Lost Boys: Closing the Academic Gender Gap

Strategies to help boys excel in school and beyond

Boys are more likely to drop out of school, and make up only 43 percent of college students. Millions of boys are being lost along the path to academic success and career achievement in today’s knowledge economy. Teacher bias regarding behavior, rather than academic performance, penalizes boys as early as kindergarten. On average, boys receive lower behavioral assessment scores, and those scores affect teachers’ overall perceptions of boys’ intelligence and achievement.

Rather than penalize boys’ high energy – as traditional classroom methods often do – successful teachers are learning to take advantage of male liveliness, curiosity and thirst for competition. Unless educators stop to consider whether traditional methods are working for both genders, boys will continue to get the short end of the educational stick.

This powerful one-day on-site training helps teachers and administrators understand the structural, chemical and processing differences between boys’ and girls’ brains. It helps educators support boys’ developmental needs, while teaching them social /emotional competencies. Attendees will discover innovative strategies, as well as group and individual interventions, to help boys achieve their highest academic potential.

Teachers, counselors, administrators and other educators will leave with practical tools to support developmental needs and specific activities to get boys learning while reducing their risk for academic failure, dropping out and underachievement.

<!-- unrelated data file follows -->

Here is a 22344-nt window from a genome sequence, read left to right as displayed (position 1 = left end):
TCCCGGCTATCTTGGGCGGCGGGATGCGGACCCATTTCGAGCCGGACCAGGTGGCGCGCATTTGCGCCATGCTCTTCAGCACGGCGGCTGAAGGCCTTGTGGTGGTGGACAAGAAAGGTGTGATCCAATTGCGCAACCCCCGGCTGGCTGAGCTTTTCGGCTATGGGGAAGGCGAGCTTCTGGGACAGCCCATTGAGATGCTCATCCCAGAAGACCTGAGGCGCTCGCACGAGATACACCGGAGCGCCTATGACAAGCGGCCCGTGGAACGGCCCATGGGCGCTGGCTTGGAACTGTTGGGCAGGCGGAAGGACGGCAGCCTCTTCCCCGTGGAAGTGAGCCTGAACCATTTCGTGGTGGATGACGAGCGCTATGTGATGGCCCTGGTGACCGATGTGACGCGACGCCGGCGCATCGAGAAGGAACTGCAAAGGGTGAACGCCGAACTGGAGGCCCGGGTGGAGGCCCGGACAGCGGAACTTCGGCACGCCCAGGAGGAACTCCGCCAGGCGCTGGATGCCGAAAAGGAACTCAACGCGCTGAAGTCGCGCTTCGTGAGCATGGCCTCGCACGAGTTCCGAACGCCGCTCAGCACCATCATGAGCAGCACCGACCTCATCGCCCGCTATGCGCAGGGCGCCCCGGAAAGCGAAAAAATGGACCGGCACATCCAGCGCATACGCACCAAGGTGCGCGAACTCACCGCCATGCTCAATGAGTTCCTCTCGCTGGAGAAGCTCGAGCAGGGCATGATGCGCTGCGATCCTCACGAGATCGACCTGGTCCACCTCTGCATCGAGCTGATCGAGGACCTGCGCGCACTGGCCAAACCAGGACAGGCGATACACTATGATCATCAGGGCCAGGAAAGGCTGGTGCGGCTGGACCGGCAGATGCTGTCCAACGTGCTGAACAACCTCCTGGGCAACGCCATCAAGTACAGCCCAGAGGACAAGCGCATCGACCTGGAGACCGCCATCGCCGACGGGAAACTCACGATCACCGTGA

Learning Objectives  

  • Explain how boys’ brains work including the chemistry and structure
  • Identify the differences in the ways girls and boys focus
  • Recognize the role of hormones, specifically testosterone and dopamine
  • Demonstrate classroom strategies to support boys’ developmental needs
  • Contrast the difference between natural aggression and bullying


Boys make up 80 percent of school discplinary referrals.

Explore effective strategies to improve boys’ interaction and success in the classroom.

What Attendees Have to Say

"The presenter is clearly extremely well educated on this topic and did an excellent job. This is by far the best training I have been to in over 30 years of teaching."
Middle School Teacher
Richmond, VA
"This was an excellent seminar. I learned so many practical strategies to help my male students. This information should be brought to every school."
Middle School Counselor
Houston, TX
"The information on the the male and female brain as well as the chemical and structural differences between the two was extremely insightful and will help me be a better teacher!"
Elementary School Teacher
Cincinnati, OH
"I've been searching for ways to improve my effectiveness as a teacher to the boys in my classes and I've finally found some methods that will help me!"
High School Counselor
Jacksonville, FL



Steph Jensen, MS, LPC

Steph Jensen-AccuTrain
Steph Jensen, MS, LPC

*In case of an emergency, another qualified presenter will substitute

Steph Jensen is an award-winning author and international speaker recognized for her insight and with research, practical strategies and humor to address challenging behaviors and build positive relationships with kids. She has held positions as classroom teacher, education consultant and international speaker. She holds a master’s degree in clinical counseling, focusing her efforts on adolescent and family issues.

In recent years, Stephanie has applied her passion for adolescents to focus on the dynamics of relational aggression, social-emotional learning, and positive behavior interventions. Stephanie is currently the Director of Community Contracts for Boys Town in Boys Town, NE. She is the author of Thrive in the Hive: Surviving the Girl’s World of Good and Bad Relationship Bee-haviors, Mom’s Choice Award-winning Princess Priscilla and the Bully-Bee DayPrincess Priscilla and the Mood Ring Rainbow and her latest Princess Priscilla and the Great Beezilla!

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